The Court reversed, in a 5-2-1 split. (Justice Kagan did not participate.) In an earlier decision, Keane Corp. v. United States (1993), the Court held that two suits are for or in respect to the same claim for purposes of § 1500 when they are "based on substantially the same operative facts . . . at least if there [is] some overlap in the relief requested." The Court, led by Justice Kennedy, now held that § 1500 is triggered when two suits are based on substantially the same facts – even if there is no overlap in the relief requested. The text of the statute bars not only suits identical to or "for" the same claim, but also suits related – i.e. "in respect to" – the claim. The history of § 1500 and the structure of the CFC support the conclusion that no overlap in the requested relief is necessary. Section 1500 was enacted after the Civil War to bar duplicate lawsuits by former residents of the Confederacy seeking recovery for cotton taken by the United States during the war. Notably, the CFC is the only judicial forum for most non-tort requests for significant monetary relief against the United States, but it has no general power to provide equitable relief. Given the aim of § 1500 to preclude duplicate suits, and the fact that distinct relief is the norm in CFC suits, it would make little sense for § 1500 to require overlapping relief. The Court rejected the Nation's argument that it be unjust to make them choose between two incomplete modes of relief. Since Congress has provided each year since 1990 that Indian trust management claims shall not run until the affected tribe has been given an appropriate accounting, the Nation would likely be able to file in the CFC after the conclusion of their District Court case.

Justice Sotomayor, joined by Breyer, concurred in the judgment only. In their view, the Court did not need to reach the question it did, because the Nation's two actions did request overlapping relief. While the relief requested was styled as equitable restitution in District Court, and as damages in the CFC, there was no doubt that both complaints sought money to remedy the same injury. Under Keane, the Nation's CFC action could, and should, be dismissed on that ground alone. Sotomayor and Breyer believed the Court erred in going beyond Keane to hold that § 1500 barred even suits requesting distinct relief. The history of § 1500 suggests that Congress wanted to preclude the so-called "cotton claimants" from getting monetary damages and their cotton back, i.e. duplicative relief, not that Congress meant to force claimants to choose between two incomplete forms of relief.

Justice Ginsburg penned a short dissent. She largely agreed with Justice Sotomayor's reasoning, but disagreed that the Nation's CFC case should be dismissed. She would allow the Nation to amend its CFC pleading and/or to seek a stay of the CFC action pending resolution of the District Court case.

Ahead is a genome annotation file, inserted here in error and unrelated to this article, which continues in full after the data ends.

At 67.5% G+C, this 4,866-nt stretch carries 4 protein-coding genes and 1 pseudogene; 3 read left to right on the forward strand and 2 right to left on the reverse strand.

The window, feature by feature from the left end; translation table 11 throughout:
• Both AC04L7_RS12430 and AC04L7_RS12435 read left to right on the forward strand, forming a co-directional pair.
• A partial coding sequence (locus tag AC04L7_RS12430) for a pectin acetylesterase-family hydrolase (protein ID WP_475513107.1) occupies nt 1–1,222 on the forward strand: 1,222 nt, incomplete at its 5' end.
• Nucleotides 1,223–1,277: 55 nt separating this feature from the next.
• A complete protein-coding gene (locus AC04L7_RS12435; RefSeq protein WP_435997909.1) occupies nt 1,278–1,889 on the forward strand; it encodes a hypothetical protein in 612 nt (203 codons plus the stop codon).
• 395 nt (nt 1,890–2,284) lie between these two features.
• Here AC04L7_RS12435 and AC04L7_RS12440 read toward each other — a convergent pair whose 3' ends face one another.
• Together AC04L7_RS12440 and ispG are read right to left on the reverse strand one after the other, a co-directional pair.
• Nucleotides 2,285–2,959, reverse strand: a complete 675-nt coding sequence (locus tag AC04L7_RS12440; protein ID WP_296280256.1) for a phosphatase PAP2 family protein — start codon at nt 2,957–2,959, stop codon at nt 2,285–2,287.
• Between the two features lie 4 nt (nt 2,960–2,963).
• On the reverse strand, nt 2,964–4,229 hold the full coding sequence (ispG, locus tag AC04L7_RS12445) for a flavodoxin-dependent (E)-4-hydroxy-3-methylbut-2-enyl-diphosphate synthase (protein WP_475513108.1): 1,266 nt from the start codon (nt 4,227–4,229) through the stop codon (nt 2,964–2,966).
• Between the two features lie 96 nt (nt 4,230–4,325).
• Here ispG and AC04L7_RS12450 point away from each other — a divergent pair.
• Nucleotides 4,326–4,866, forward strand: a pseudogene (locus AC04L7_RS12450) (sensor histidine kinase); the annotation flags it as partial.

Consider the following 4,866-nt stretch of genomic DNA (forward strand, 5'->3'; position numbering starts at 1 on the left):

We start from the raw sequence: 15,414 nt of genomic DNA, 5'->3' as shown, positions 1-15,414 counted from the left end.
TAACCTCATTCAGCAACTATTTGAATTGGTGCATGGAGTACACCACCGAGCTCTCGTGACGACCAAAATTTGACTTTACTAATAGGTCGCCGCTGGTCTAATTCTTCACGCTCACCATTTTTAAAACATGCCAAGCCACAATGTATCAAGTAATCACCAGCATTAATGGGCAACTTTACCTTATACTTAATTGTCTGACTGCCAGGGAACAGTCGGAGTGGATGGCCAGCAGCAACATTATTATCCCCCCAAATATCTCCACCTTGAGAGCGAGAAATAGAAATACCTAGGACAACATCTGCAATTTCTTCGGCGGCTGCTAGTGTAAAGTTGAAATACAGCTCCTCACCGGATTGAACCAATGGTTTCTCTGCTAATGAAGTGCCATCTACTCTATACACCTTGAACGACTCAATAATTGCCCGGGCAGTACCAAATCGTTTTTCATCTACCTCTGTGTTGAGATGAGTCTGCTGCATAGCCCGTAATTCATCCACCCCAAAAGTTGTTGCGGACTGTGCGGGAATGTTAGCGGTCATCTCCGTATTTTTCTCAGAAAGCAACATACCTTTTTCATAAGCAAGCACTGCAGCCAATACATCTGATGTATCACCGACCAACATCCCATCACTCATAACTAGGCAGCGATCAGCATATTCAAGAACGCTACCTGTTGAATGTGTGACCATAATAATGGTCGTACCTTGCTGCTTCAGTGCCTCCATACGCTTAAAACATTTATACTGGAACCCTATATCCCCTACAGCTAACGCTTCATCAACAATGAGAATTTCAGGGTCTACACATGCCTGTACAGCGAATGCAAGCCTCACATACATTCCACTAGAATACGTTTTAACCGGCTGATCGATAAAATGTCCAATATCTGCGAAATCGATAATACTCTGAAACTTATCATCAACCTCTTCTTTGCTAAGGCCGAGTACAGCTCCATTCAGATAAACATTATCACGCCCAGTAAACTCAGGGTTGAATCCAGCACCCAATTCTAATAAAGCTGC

The Court has granted certiorari in four cases:

M.B.Z. v. Clinton (10-699) asks: (1) "Whether the ‘political question doctrine' deprives a federal court of jurisdiction to enforce a federal statute that explicitly directs the Secretary of State how to record the birthplace of an American citizen on a Consular Report of Birth Abroad and on a passport;" and (2) "Whether Section 214 of the Foreign Relations Authorization Act, Fiscal Year 2003, impermissibly infringes the President's power to recognize foreign sovereigns."

CompuCredit Corp. v. Greenwood (10-948) asks "Whether claims arising under the Credit Repair Organizations Act . . . are subject to arbitration pursuant to a valid arbitration agreement."

Minneci v. Pollard (10-1104) asks "Whether the Court should imply a cause of action under Bivens . . . against individual employees of private companies that contract with the Federal government to provide prison services, where the plaintiff has adequate alternative remedies for the harm alleged and the defendants have no employment or contractual relationship with the government."

Kawashima v. Holder (10-577) asks whether the Ninth Circuit "erred in holding that Petitioners' convictions of filing, and aiding and abetting in filing, a false statement on a corporate tax return . . . were aggravated felonies involving fraud and deceit under 8 U.S.C. § 1101(a)(43)(M)(i), and Petitioners [—lawful permanent residents—] were therefore removable."

Finally, the Court has asked the Acting SG for his view on three cert petitions:

Freeman v. Quicken Loans, Inc. (10-1042), which would ask whether the Real Estate Settlement Procedures Act "prohibits a real estate settlement services provider from charging an unearned fee only if the fee is divided between two or more parties," (i.e., kickbacks).

Faculty Senate of FL v. Florida (10-1139), which would raise two questions: (1) "Whether the court of appeals' decision that Florida's prohibition on universities' use of state or private funds to support academic travel to Cuba and other disfavored nations was a permissible spending measure rather than a sanction preempted by federal law must be reversed," and (2) whether Court's holding in Crosby v. Nat'l Foreign Trade Council (2000), that a state may not restrict the use of public funds through economic sanctions against disfavored nations in the face of overlapping federal sanctions, "also compels the preemption of state-enacted economic sanctions that restrict the use of both public and private funds?"

Republica Bolivariana Venezuela v. DRFP, LLC (10-1144). Under the commercial activity exception of the Foreign Sovereign Immunities Act of 1976, a foreign state is not immune from suit in U.S. court based on an act outside the United States that causes "direct effect" in the United States. This case would ask "whether a foreign state's refusal to honor a demand for payment on the state's alleged securities at a U.S. location causes a ‘direct effect' in the United States based merely on the failure of the securities to exclude the United States as a place of payment."

We will be back imminently with the first in a series of case updates. Until then, as always, thanks for reading!

Kim and Jenny

From the Appellate and Complex Legal Issues Practice Group at Wiggin and Dana. For more information, contact Kim Rinehart or any other member of the Practice Group at 203-498-4400